By the time Max and Gertrud tried to leave Germany themselves, later that year, it was too late. In December, 1941, they were deported by train to a concentration camp in Riga, Latvia. Gertrud, who was diabetic and without her medication, may have died on the way in the cattle cars. It's believed Max was shot in the Bikernieki Forest in March, 1942, and buried in a mass grave, like thousands of other murder victims. No records of their deaths exist.

Michael Hayden grew up without grandparents. He had a vague notion that they had been killed during the Second World War, but he knew no details about their deaths and very little about them.

Those boxes, left unopened for all those years, held answers to questions he didn't know he had.

One night in the mid-2000s, at around 3 a.m., he went down the stairs of his Vancouver home and started opening them. He's not sure what compelled him that night. Was it his state of mind?

Was he ready to confront the past?

Did his curiosity finally win out over his fear? In any case, he felt ready to know more.

The containers held thousands of documents that painted a rare and urgent picture of life in Nazi Germany for a prominent Jewish family - his own.

Inside, Hayden found about 50 letters sent during the war between Max and Rudolf; petitions that Max had submitted in response to anti-Semitic laws enacted by the Nazis; and photographs and lists of the art and other objects that had been stolen from the Hahns or sold under duress while under Nazi rule.

Hayden, who doesn't speak German, hired a historian who is fluent in the language to help him deal with the contents. The documents were a treasure trove of information about his family, but they also contained clues - and evidence - about his grandparents' stolen property.

That's when he decided he would search for it.

The first time Hayden visited Gottingen, it was long before he knew about the boxes - or much of anything about his father's life. He was in his 30s, travelling with his father. They visited a childhood friend of Rudolf's, who was very welcoming. It was the first time Hayden had ever heard his father speak German. The man brought out a photo album from their shared childhoods. There they were as kids. Then, a few pages in, there was a photo of his father's friend, in an SS uniform.

Since opening the boxes, Hayden has been working with the Gottingen Museum and other German institutions for several years, looking for what is left of his family's treasures. There have been a lot of obstacles - restitution can be a fraught endeavour - but a few dozen items have been identified as having belonged to the Hahns. Last year, in a moving ceremony, the first of these treasures was returned - a remarkable silver gilt kiddush cup - one of very few items of Judaica seized by the Nazis that had not been melted down for the precious metal. The cup was discovered in a basement vault at a Hamburg museum in 2018 and returned to the family last November.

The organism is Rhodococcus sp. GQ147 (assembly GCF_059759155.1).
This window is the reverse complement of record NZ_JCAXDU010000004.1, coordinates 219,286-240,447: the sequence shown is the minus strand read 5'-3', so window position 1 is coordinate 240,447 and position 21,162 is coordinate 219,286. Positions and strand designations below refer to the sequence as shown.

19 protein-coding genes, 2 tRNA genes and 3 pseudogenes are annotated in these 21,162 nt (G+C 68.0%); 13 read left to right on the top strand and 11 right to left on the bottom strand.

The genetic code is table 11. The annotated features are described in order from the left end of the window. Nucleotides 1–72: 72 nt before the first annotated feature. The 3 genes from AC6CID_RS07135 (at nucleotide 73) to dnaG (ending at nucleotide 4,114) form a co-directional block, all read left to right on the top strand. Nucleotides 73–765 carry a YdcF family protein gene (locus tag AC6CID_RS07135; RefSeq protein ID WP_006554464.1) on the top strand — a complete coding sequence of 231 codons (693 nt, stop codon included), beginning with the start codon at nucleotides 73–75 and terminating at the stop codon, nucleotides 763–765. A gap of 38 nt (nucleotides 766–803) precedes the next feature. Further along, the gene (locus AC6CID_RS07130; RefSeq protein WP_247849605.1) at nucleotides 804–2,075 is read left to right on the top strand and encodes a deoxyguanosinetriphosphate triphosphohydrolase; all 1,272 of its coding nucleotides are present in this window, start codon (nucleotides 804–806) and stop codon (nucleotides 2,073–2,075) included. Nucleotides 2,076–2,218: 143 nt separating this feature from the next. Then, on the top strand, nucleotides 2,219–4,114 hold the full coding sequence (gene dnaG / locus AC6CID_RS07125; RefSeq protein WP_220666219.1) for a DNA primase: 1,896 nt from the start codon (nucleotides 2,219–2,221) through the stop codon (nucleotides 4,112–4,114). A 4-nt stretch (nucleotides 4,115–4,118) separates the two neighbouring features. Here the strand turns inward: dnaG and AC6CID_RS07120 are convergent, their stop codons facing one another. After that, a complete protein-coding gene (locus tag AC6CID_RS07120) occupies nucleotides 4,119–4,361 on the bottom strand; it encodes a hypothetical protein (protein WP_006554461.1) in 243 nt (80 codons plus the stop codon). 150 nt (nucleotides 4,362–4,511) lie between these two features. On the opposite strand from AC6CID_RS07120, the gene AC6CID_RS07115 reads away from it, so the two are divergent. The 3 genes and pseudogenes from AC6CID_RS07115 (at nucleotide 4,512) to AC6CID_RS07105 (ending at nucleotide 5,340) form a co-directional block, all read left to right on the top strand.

"I felt a sense of great triumph and justice," Hayden says. "It was a great occasion to restore that and to give some respect to [my grandfather] and an item that I knew he loved and he must have handled."

In three-dimensional silver, the cup depicts three scenes from the biblical story of Jacob. The date of its carving, 1757, is engraved on the base. There's a rude red number splashed next to it, assigned by one of its Nazi thieves.

This is one of the items being displayed for the first time at an exhibition that opened on Friday at the Vancouver Holocaust Education Centre. Treasured Belongings: The Hahn Family and the Search for a Stolen Legacy includes many extraordinary items that belonged to the Hahns, including a 17th-century Passover Haggadah and precious secular art, such as an original work by the artist Max Liebermann.

The museum was interested in creating the exhibition not just because of the Hahns' compelling, tragic story, but also because of the contemporary resonance.

Their story is a lens through which to view reconciliation and repatriation in the aftermath of catastrophic injustice.

The show also includes historical context, as well as family photographs and original letters. In one, written right after Kristallnacht - Nov. 11, 1938 - Rudolf, writing from Hamburg, tries to comfort and encourage his mother back in Gottingen. He ends it with a quote. "We will not let this get us down!"

Michael Hayden is a world-renowned medical researcher who has accumulated many titles and accolades over the course of his career. He is the founder and director emeritus of the Centre for Molecular Medicine and Therapeutics at the Department of Medical Genetics at BC Children's Hospital and the University of British Columbia, and Killam Professor and Canada Research Chair in Human Genetics and Molecular Medicine. He is one of the world's leading experts on Huntington's disease. He has been named to the Order of Canada, the Order of British Columbia and the Canadian Medical Hall of Fame, as well as many other honours. When I asked him about if he has unwittingly inherited characteristics from the grandparents he never knew, he paused and then said yes.

"And some of it is deeply comforting. Because I'm a deep collector and partly what I've done, in the eighties I started collecting DNA and body parts from patients who died of certain genetic diseases. And I did it very methodically. Today we have the largest DNA bank and organ bank in the world that is supporting global research into Huntington disease."